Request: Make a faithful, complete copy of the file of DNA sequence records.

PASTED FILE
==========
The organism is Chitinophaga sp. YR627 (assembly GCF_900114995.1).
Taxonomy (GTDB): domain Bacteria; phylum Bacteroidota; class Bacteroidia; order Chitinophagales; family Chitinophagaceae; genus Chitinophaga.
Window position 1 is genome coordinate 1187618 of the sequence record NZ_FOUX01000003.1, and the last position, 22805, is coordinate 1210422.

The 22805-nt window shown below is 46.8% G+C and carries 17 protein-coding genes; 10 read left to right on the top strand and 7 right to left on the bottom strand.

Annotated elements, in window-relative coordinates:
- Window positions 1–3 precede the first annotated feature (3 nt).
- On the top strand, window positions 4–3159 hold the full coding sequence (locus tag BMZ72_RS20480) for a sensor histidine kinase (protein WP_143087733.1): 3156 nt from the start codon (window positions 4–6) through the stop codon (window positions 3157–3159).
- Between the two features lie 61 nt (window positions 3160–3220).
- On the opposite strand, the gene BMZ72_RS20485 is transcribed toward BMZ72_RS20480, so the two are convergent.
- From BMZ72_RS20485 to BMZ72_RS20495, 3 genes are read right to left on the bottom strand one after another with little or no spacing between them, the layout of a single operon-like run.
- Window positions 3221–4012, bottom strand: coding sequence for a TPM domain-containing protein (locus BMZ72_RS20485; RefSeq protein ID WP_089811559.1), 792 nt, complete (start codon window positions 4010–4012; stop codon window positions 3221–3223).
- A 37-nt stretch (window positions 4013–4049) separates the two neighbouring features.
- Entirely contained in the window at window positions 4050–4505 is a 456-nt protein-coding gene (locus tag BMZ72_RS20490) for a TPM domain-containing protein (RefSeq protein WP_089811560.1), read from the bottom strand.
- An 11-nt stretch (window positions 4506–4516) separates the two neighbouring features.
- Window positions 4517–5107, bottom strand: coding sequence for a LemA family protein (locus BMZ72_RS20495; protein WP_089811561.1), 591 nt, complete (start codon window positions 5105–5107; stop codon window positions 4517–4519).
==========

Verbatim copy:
The organism is Chitinophaga sp. YR627 (assembly GCF_900114995.1).
Taxonomy (GTDB): domain Bacteria; phylum Bacteroidota; class Bacteroidia; order Chitinophagales; family Chitinophagaceae; genus Chitinophaga.
Window position 1 is genome coordinate 1187618 of the sequence record NZ_FOUX01000003.1, and the last position, 22805, is coordinate 1210422.

The 22805-nt window shown below is 46.8% G+C and carries 17 protein-coding genes; 10 read left to right on the top strand and 7 right to left on the bottom strand.

Annotated elements, in window-relative coordinates:
- Window positions 1–3 precede the first annotated feature (3 nt).
- On the top strand, window positions 4–3159 hold the full coding sequence (locus tag BMZ72_RS20480) for a sensor histidine kinase (protein WP_143087733.1): 3156 nt from the start codon (window positions 4–6) through the stop codon (window positions 3157–3159).
- Between the two features lie 61 nt (window positions 3160–3220).
- On the opposite strand, the gene BMZ72_RS20485 is transcribed toward BMZ72_RS20480, so the two are convergent.
- From BMZ72_RS20485 to BMZ72_RS20495, 3 genes are read right to left on the bottom strand one after another with little or no spacing between them, the layout of a single operon-like run.
- Window positions 3221–4012, bottom strand: coding sequence for a TPM domain-containing protein (locus BMZ72_RS20485; RefSeq protein ID WP_089811559.1), 792 nt, complete (start codon window positions 4010–4012; stop codon window positions 3221–3223).
- A 37-nt stretch (window positions 4013–4049) separates the two neighbouring features.
- Entirely contained in the window at window positions 4050–4505 is a 456-nt protein-coding gene (locus tag BMZ72_RS20490) for a TPM domain-containing protein (RefSeq protein WP_089811560.1), read from the bottom strand.
- An 11-nt stretch (window positions 4506–4516) separates the two neighbouring features.
- Window positions 4517–5107, bottom strand: coding sequence for a LemA family protein (locus BMZ72_RS20495; protein WP_089811561.1), 591 nt, complete (start codon window positions 5105–5107; stop codon window positions 4517–4519).